Friday, August 23, 2013

New Hope mayor refuses to officiate same-sex wedding

New Hope, PA Mayor Larry Keller won't preside over gay weddings

By Charlie Sahner
New Hope Free Press

Amid the typical discussions about zoning and amplified music at this week’s borough council meeting in New Hope was mention of an Aug. 16 letter from Mayor Larry Keller to council in which he explained the reasons for his declining the recent request “by two gentlemen to officiate their wedding.”

The letter went on to say, “As part of the official duties of the office of the elected mayor of New Hope Borough, I am permitted by law to  solemnize marriages between persons who produce a marriage license issued by any County Clerk of Orphans’ Court. This authorization is not mandatory. A Mayor is not obligated to officiate any wedding.

“Since mid-July, 2013 the Montgomery County Clerk of Orphans’ Court has been issuing marriage licenses to same-sex couples. The Montgomery County Clerk of Orphans’ Court has been sued by the Pennsylvania Department of Health over these marriages…and there are other lawsuits pending in Pennsylvania on the constitutionality of same sex marriages.

“Due to these outstanding lawsuits,” the letter continued, “I must respectfully decline to officiate a marriage for these licenses issued by the Montgomery County Clerk of Orphans’ Court. While I fully respect the desire of these individuals to marry, as mayor, my first obligation is to New Hope Borough. I cannot, in good conscience, put New Hope Borough and myself at legal risk for breach of my official duties as mayor of New Hope Borough until the lawsuits are resolved.”

Indeed, a Pennsylvania court will hear arguments next month on Governor Corbett’s move to halt a Montgomery county official from issuing same-sex marriage licenses. Corbett says the clerk and others are violating the state’s one-man, one-woman marriage law and has gone to Commonwealth Court via the State Health Department to try and stop Montgomery County Register of Wills D. Bruce Hanes from issuing the same-sex marriage licenses.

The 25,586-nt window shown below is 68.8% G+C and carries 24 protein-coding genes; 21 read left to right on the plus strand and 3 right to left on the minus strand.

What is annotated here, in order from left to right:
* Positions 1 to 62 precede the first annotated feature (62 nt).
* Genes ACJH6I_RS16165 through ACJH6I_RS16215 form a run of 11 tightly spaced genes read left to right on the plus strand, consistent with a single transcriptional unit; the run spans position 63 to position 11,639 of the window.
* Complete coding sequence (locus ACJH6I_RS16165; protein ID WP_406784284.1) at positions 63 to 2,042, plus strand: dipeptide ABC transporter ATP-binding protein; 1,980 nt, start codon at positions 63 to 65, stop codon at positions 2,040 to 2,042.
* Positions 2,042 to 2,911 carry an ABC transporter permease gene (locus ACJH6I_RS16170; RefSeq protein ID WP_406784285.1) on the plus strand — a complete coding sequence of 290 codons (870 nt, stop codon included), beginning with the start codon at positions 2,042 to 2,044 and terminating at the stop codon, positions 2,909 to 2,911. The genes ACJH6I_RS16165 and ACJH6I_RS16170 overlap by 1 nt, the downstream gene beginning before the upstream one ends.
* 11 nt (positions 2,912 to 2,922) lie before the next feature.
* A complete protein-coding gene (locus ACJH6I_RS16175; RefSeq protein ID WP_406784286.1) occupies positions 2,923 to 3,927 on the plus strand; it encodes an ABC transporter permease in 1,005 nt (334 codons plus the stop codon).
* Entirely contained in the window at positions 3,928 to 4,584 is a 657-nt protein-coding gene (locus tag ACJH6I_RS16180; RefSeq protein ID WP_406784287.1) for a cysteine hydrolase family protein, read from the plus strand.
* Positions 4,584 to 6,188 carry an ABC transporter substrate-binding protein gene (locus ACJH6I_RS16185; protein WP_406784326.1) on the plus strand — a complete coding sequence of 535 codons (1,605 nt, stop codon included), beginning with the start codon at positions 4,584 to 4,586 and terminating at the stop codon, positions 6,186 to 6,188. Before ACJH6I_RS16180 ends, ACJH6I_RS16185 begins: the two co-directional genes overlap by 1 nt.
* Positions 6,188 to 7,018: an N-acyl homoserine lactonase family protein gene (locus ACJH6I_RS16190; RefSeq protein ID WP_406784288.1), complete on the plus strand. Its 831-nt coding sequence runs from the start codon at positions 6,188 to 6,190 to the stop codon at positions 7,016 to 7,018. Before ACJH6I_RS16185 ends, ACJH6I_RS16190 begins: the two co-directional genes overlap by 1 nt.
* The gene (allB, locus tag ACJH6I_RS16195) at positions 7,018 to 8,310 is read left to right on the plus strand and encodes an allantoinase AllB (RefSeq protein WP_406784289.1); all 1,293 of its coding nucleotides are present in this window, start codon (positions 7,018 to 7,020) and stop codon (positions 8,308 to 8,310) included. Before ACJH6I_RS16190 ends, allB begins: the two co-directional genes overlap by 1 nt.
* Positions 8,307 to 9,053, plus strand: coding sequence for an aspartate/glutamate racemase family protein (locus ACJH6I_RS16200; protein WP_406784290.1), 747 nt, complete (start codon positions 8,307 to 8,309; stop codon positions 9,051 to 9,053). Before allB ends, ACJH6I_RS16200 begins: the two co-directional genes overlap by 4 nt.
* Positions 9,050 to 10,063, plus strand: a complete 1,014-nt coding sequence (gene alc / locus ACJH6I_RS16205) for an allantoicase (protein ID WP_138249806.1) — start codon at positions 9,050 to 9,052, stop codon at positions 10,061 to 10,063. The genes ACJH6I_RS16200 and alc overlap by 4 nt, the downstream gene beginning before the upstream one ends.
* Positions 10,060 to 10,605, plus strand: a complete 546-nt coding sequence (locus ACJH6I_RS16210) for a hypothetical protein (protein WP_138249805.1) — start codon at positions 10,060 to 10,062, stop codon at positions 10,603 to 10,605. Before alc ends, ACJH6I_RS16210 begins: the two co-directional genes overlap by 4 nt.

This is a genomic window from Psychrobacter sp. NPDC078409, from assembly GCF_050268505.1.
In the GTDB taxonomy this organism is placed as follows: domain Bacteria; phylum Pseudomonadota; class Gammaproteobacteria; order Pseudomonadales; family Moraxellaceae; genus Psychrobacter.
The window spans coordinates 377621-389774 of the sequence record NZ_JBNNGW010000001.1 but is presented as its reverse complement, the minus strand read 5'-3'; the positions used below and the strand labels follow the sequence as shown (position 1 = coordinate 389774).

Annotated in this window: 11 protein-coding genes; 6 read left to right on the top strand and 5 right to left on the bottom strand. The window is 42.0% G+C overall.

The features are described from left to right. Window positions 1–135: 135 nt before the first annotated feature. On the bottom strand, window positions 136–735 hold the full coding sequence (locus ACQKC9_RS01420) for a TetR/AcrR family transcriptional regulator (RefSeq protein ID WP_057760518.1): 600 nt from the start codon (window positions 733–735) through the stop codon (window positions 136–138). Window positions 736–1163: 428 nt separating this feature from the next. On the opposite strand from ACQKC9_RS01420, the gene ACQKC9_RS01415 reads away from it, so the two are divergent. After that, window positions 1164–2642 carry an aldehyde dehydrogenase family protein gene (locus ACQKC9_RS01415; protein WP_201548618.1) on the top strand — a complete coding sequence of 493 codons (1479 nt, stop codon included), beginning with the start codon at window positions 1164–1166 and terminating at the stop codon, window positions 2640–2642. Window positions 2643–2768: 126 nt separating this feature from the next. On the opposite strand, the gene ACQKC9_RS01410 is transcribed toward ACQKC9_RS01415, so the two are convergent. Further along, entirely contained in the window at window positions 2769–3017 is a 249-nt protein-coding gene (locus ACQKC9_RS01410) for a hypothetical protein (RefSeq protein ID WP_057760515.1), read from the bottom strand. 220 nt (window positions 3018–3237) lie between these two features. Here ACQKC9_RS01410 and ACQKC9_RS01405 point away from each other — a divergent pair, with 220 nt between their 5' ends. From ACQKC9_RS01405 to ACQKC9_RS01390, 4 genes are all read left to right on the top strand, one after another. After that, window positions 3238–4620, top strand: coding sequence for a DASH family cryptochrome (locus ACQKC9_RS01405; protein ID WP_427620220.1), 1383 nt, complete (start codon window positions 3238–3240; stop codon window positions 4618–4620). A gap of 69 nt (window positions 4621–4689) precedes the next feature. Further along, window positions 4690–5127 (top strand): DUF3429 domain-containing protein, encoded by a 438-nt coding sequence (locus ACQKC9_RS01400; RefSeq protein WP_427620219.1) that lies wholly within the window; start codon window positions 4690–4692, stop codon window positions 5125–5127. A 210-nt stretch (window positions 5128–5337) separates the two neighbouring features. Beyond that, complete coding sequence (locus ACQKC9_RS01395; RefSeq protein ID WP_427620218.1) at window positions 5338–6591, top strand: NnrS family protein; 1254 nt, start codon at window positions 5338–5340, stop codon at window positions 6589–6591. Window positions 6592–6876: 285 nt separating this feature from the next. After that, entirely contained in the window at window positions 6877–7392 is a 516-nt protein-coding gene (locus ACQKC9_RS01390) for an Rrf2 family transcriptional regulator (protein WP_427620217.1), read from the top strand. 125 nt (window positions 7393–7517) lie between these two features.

Hanes has issued licenses to more than 130 same sex-couples since July, saying that Pennsylvania’s marriage law is “arbitrary and suspect.” He began issuing marriage licenses after Attorney General Kathleen Kane announced she would not defend the state’s 1996 law prohibiting same-sex marriage in a federal lawsuit filed by the American Civil Liberties Union because she believes the law is “unconstitutional.”

Professor of Law at Widener Law School John G. Culhane specializes in the rights of same-sex  couples, and after reading Keller’s letter, sympathized with the difficult balance the mayor apparently must strike between showing respect for the requesting couple and his concern over potential litigation. “Hypothetically, if he were to officiate a wedding involving people who clearly don’t have the capacity to marry, like minors, there could be legal consequences — the marriage could be declared invalid or he could be ordered never again to issue a marriage license — but likely not much beyond that.”

But generally, for a mayor officiating a same-sex wedding, Culhane said, “Is there a risk of serious consequences? Probably no.”